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Re: Coniston
« Reply #368 on: June 16, 2019, 08:06:32 AM »
Splendid modelling Chris.
If it looks right then it most probably is right.


Online chrism

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Re: Coniston
« Reply #369 on: June 19, 2019, 02:43:16 PM »
A little update to show that I haven't been idle, nor just "playing trains".

I've now got the relays circuit board completed and tested ready to put into the control panel when I remake that. The relays are to drive LEDs indicating the points settings, latching type so they "remember" the settings even if the power's turned off and tripped by a tap on a point stud. One is slightly modified to give a red/green indication as to whether the reversing wye polarity is correct for the point setting. I'll be remaking the control panel because it needs tidying up anyway and because I still hope to be able to get the signals operational so I'll need places for the switches for them.

As to the signals, I've had a few thoughts, one of which involves preventing SPADs. My thought is to have the signals set to "clear" by means of a solenoid controlled by a sprung toggle switch so they can't be left on for too long. I've had a further thought that I could isolate the track in advance of a signal and make those switches double pole so that clearing a signal also feeds power to the track - i.e. forget to clear the signal and the train stops. Obviously, that'd be a PITA if I'm just testing things, running in a loco or whatever so I've ordered double throw centre off switches with the spring return on one of the directions only. thus I can operate with the signals moving and the track only being powered when clear or throw the switches the other way to just power the track. I'll have to give thought to trains approaching from the back of a signal, possibly some diodes will fix that, i.e the track is always powered for trains coming out of the section protected by the signal but only powered for trains entering if the switch is thrown to clear the signal or for testing. Should be fun.

In the meantime, I've now received the new supply of magnets and fitted all my stock where possible so, in theory, I can uncouple and work the station correctly instead of a fake roundy roundy. In practice, I need a lot of practice at stopping trains in the right place  :D

Now, whilst I've been waiting for bits to arrive I've revisited this question.
how are you doing with plans for modelling Broughton-in-Furness and torver chris ?

I've been waving a tape measure around and fiddling with track plans and it would appear that (with a little modeller's licence) I can fit Torver into 6' x 2'6", Woodland into 6' x 2' and Broughton into 7'4" x 2'6", including a small fiddle yard behind each. I had intended to build them with a common fiddle yard to only be put on the back of the end one furthest from Coniston, depending how many I connect up. However, doing that would mean a nasty double reverse curve between stations (certainly coming off Coniston as that's already built) and also the possibility of a train arriving at one whilst the back was still in the previous one, yuk.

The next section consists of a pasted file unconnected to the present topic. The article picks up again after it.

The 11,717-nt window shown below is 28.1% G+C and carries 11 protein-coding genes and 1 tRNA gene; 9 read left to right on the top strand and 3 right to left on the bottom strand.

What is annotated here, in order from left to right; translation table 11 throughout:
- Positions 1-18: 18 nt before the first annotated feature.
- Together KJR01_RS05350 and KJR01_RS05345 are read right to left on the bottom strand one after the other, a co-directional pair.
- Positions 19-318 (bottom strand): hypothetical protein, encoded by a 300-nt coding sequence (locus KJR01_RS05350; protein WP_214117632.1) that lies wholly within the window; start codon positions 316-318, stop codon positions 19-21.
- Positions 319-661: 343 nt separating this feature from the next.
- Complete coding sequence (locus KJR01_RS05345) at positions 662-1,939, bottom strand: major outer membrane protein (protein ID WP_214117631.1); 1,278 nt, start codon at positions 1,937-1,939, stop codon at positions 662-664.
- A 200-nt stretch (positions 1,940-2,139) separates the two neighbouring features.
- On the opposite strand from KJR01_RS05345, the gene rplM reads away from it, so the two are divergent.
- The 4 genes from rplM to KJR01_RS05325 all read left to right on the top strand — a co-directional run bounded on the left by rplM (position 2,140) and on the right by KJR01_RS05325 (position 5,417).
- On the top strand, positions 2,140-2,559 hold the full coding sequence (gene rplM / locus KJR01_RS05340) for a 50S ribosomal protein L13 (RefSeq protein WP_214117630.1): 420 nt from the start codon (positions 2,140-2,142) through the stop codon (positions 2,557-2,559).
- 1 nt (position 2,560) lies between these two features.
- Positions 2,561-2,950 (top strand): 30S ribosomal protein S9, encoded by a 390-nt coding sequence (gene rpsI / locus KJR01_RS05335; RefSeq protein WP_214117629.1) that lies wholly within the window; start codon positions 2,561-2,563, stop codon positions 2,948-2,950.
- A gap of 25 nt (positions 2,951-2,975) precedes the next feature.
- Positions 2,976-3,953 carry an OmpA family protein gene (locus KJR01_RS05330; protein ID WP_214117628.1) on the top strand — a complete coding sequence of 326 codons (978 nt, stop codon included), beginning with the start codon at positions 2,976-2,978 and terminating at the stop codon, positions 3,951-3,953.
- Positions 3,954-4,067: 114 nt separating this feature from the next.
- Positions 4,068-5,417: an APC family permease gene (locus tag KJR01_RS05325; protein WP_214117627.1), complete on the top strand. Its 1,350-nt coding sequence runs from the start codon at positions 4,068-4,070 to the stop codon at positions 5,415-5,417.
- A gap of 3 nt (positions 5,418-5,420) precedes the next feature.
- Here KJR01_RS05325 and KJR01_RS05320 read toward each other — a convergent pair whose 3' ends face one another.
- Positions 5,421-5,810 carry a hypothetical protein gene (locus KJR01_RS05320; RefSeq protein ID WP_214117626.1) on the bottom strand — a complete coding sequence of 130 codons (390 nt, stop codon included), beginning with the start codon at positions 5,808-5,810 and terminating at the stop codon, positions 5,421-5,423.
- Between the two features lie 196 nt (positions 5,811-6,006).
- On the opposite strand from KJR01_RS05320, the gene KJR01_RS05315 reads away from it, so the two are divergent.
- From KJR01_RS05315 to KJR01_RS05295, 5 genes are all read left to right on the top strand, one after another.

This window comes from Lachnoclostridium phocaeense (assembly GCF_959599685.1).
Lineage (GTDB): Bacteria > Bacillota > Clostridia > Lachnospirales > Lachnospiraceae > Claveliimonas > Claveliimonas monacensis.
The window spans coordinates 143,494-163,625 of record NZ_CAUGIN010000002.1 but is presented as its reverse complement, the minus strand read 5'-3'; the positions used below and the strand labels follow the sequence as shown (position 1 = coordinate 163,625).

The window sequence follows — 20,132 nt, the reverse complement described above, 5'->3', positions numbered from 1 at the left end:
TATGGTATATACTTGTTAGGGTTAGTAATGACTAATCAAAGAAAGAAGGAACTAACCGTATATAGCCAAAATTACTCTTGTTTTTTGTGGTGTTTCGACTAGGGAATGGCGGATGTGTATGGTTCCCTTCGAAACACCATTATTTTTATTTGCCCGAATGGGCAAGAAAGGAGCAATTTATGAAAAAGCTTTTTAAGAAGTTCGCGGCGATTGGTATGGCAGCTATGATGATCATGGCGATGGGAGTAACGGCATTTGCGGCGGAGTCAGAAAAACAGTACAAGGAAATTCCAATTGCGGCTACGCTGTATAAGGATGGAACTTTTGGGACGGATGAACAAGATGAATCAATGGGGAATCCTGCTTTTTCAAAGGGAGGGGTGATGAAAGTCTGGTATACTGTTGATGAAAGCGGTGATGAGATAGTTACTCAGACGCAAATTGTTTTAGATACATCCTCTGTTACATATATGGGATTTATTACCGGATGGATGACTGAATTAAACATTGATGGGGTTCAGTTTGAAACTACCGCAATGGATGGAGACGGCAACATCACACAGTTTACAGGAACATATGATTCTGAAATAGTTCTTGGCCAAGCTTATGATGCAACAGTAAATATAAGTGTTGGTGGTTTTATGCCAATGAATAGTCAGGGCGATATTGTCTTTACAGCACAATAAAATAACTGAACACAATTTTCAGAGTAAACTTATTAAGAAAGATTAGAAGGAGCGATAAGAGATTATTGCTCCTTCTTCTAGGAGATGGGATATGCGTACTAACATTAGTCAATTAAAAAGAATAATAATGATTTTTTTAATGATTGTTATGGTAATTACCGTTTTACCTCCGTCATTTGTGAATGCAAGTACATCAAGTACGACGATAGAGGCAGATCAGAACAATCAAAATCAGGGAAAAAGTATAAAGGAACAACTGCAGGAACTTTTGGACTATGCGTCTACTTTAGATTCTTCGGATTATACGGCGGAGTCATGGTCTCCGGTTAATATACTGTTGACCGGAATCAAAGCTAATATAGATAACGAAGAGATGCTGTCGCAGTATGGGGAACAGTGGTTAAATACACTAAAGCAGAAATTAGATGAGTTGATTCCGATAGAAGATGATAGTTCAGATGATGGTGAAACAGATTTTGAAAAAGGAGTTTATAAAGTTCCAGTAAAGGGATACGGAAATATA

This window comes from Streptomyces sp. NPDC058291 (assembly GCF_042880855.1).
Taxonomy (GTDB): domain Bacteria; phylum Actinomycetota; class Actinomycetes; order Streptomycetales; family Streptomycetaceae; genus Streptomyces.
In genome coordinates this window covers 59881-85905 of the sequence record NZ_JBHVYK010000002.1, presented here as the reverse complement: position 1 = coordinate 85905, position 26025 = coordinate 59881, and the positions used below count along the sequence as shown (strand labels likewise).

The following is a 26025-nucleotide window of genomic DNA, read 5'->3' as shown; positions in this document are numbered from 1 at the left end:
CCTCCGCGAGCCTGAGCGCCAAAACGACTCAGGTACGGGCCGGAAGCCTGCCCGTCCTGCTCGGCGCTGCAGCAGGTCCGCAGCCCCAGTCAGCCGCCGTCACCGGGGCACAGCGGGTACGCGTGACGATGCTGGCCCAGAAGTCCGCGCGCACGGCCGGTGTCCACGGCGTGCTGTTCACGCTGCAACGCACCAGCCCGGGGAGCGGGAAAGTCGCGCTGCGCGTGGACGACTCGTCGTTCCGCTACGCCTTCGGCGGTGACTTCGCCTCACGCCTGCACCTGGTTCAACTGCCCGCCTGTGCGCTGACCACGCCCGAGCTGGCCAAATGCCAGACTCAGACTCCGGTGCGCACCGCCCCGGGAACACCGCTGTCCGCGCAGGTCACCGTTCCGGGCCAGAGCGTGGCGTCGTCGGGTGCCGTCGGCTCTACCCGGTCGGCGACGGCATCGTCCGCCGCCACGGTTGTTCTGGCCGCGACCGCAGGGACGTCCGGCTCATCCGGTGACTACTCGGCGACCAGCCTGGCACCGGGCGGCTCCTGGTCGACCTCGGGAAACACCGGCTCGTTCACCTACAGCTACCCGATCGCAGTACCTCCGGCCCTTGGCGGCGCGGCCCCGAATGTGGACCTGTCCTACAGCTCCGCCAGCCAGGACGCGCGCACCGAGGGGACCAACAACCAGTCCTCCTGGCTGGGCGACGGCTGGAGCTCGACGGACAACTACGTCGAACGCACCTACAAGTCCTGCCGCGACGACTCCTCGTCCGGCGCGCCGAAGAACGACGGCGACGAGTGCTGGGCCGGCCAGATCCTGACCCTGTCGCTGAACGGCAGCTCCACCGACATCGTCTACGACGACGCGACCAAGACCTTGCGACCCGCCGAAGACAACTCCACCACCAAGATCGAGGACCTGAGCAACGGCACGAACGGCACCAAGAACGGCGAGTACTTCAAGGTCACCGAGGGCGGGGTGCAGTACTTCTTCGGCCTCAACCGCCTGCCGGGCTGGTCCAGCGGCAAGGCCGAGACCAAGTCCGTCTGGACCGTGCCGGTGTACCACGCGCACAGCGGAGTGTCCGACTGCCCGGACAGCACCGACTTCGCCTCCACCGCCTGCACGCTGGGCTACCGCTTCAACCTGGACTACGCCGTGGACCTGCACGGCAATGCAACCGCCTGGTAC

However, by including a loop at the back I could send a train out of, say, Coniston and it'd run around the back of Coniston, across to the Torver Board, along the back of Torver and round into the station - then it'd go around the back of Torver, cross to the Woodland board, along the back and round into the station, etc., etc. The only downside is that all the stations would be in geographically the wrong order but I can live with that, especially in view of the next paragraph.

By doing it this way and with that above board dimensions I reckon that I can fit all four into my spare room, almost the entire Coniston Railway in one room !!!! 


I'd even have just enough room to get to the back of Coniston should there be any mishaps in the fiddle yard. Wouldn't need room behind the others because they'd be narrow enough to reach across.
To include Foxfield, however, I'd have to buy the house next door and break through the wall, I don't think I'll bother with that  :D

My thoughts then wandered a little further, to should I decide (or be invited) to take it to any exhibitions. With different  linking bridges between the boards they could also be set up in a square arrangement, approx. 14' square, with the operator(s) in the middle and the viewing sides to the outside;


or, even, all in a straight line, although that'd be some 28' long;


I'd also need a bigger car to get them all in  :D

Still, food for thought.
« Last Edit: June 19, 2019, 02:44:36 PM by chrism »

Online crewearpley40

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Re: Coniston
« Reply #370 on: June 19, 2019, 03:07:25 PM »
thanks chris.

can you fit the torver,woodland and broughton boards into your car or they going to stay at home ?

Online chrism

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Re: Coniston
« Reply #371 on: June 19, 2019, 03:39:39 PM »
thanks chris.

can you fit the torver,woodland and broughton boards into your car or they going to stay at home ?

Assuming that I do do the lot, I'd do them each in two halves anyway so they'd definitely fit individually.
I wouldn't have to take up so much height for any of them, unlike Coniston with the ground below track level and that above, so it might prove possible to get two or, even, three of them in, depending on the other paraphernalia (legs or tables, control panels, cables, rolling stock, etc., etc.) needed.
I'd estimate that the baseboards would individually be between 1/3 and 1/2 the height of Coniston depending on what of the scenery/buildings can be made removable. Additionally, they'd be narrower so it'd be possible to stack some flat and some on edge beside them or in front of or behind the stack. In retrospect I think I did overengineer Coniston too  :-[